On 8 March 1655, John Casor of Virginia became the first person to be legally declared a slave for life.
The administrators of Virginia, Britain’s first North American colony, offered land to any of their colonists who could import more colonists. There were many who were willing to make the trip, but who lacked the money for their passage. So Virginia introduced the concept of ‘indentured servants’ – those who gave their labour for free in return for their benefactor having paid their passage over. By the time most indentured servants had completed their term of service, they had learned a skill that would earn them a living.
One such example and one of Virginia’s original indentured servants, arriving in 1619, was an African named Anthony Johnson who, by 1623, had worked out his period of indenture and had obtained his freedom.
Johnson, over the years, worked his way up to be a successful tobacco planter and, in turn, employed five Africans as indentured servants, one being John Casor. Once Casor had completed his term of seven years, he requested his freedom, a request that Johnson turned down. Against his better judgement, Johnson was persuaded by his family to allow Casor to work for a white colonist nearby called Robert Parker.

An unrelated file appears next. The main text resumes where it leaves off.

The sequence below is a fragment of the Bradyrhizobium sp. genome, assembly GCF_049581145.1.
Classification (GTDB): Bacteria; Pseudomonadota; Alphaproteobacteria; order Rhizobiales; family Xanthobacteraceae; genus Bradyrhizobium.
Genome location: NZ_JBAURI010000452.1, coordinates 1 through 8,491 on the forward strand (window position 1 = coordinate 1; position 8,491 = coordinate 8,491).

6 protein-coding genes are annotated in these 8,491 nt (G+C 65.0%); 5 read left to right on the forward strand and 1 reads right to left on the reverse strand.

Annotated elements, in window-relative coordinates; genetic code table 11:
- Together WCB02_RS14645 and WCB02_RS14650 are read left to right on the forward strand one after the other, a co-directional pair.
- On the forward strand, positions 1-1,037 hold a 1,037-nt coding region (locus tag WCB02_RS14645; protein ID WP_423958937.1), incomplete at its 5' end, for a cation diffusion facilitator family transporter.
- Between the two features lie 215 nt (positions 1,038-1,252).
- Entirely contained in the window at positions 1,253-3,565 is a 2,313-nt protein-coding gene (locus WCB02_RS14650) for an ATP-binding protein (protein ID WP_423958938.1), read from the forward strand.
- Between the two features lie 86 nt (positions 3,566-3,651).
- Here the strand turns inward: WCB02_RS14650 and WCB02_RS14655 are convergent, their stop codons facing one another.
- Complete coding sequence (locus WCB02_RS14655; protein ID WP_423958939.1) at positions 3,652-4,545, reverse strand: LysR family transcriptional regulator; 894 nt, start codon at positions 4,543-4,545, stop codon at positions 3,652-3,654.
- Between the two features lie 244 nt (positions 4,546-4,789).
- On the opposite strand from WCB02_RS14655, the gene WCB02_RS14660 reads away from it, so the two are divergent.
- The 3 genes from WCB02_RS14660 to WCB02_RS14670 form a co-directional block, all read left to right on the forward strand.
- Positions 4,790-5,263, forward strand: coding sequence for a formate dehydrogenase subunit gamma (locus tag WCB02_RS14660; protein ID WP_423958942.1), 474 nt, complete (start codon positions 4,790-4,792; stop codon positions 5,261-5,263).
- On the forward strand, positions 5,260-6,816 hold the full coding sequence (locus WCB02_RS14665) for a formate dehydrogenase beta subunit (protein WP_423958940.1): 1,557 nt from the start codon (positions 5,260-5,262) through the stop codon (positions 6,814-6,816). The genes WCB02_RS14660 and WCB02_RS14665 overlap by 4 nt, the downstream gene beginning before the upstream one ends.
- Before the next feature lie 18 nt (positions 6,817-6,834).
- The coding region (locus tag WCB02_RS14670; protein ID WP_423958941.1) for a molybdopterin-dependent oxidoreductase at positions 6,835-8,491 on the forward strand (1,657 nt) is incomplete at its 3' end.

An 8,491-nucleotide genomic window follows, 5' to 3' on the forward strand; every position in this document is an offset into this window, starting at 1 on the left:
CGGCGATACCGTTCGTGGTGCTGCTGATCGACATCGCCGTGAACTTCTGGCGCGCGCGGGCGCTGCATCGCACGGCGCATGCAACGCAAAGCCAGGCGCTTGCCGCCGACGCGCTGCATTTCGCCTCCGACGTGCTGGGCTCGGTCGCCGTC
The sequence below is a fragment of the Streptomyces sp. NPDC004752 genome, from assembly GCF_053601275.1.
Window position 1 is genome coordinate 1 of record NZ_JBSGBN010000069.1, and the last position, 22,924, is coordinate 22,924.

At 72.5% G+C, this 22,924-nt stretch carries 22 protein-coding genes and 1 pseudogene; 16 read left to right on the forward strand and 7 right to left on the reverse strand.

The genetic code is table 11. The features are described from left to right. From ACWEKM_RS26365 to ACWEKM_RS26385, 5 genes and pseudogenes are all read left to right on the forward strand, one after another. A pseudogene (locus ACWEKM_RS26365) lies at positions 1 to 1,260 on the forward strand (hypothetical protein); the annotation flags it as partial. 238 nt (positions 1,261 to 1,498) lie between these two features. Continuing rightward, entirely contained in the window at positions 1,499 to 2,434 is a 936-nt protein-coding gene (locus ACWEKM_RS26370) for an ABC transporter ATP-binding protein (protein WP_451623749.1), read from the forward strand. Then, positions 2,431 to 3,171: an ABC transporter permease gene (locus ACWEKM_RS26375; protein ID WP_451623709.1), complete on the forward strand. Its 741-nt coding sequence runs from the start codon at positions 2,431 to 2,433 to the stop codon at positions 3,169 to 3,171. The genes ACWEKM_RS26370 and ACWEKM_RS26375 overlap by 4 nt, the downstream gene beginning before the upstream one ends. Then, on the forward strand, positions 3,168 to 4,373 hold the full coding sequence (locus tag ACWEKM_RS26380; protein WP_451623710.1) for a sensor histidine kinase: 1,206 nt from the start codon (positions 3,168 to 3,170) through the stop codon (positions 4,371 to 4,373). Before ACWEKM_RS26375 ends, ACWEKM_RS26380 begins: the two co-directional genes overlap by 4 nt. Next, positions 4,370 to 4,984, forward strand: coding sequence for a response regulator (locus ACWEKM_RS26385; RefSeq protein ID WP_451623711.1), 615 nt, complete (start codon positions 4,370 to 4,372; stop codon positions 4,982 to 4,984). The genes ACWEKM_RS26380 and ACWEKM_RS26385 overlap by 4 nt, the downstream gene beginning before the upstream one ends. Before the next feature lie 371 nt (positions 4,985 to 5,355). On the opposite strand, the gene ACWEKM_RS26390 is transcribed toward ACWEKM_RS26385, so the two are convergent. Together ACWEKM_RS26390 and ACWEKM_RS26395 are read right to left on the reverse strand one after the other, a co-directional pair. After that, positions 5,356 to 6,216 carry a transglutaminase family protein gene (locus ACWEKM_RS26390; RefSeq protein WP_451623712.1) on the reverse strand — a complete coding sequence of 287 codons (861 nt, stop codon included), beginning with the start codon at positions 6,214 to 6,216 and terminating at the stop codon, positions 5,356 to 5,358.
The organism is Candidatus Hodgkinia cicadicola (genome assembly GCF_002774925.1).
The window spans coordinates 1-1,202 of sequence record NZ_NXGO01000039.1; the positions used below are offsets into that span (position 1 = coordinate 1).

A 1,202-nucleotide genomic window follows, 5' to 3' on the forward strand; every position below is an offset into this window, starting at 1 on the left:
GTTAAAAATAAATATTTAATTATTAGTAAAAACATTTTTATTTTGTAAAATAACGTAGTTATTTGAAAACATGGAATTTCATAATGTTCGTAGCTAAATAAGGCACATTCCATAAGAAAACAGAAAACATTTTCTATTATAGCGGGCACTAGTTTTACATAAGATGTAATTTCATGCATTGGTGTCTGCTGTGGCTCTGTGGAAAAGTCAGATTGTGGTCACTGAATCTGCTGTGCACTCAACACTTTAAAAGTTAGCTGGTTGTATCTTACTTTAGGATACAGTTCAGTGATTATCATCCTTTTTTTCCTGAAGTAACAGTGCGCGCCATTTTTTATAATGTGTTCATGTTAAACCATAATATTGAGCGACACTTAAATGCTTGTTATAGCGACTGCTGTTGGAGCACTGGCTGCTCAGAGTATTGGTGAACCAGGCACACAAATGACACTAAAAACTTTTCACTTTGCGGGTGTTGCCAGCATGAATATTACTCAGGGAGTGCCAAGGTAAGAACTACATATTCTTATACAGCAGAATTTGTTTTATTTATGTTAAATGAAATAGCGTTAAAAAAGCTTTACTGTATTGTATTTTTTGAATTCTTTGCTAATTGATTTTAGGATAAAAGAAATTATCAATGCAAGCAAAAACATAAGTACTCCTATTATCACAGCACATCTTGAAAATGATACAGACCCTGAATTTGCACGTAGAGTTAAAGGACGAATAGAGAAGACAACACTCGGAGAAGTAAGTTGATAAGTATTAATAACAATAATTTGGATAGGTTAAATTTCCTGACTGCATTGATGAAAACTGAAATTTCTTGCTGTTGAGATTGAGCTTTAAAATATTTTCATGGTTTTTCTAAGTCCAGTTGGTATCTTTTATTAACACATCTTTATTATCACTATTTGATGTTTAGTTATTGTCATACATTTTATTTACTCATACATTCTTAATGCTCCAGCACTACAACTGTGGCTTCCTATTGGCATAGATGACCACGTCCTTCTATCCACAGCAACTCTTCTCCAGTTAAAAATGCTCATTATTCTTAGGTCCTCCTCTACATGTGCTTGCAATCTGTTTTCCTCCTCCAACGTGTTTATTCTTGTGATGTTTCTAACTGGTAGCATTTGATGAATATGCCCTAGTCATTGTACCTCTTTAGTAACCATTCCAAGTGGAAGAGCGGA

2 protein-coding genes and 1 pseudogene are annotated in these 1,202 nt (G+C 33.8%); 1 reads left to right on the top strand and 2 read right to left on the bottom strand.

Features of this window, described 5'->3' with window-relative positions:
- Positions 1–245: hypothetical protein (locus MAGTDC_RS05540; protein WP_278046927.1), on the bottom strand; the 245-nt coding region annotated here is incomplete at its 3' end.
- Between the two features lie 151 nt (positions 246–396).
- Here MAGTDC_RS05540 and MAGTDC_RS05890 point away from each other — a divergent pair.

Johnson v Parker
But Johnson had a change of mind and decided not to let the matter rest. He took the case to the County Court of Northampton County, Virginia, claiming that Parker had taken his “negro servant” and declaring that, by rights, “Thee had ye Negro for his life.”
On 8 March 1655, the Court found in Johnson’s favour, and demanded that Parker return Casor to his original owner and pay damages.
John Casor was duly returned to Johnson and, as a result, became the first man in the North American colonies to be legally classed as a lifelong slave, and, consequently, made Johnson the first legally recognised slave holder in American history, setting the precedent for lifelong slavery. Casor did indeed remain in Johnson’s service until his death.
Johnson died in 1670 and his 300 acres of land passed, not to his children, but by court ruling, to a white colonist. The courts declared that “as a black man, Anthony Johnson was not a citizen of the colony.”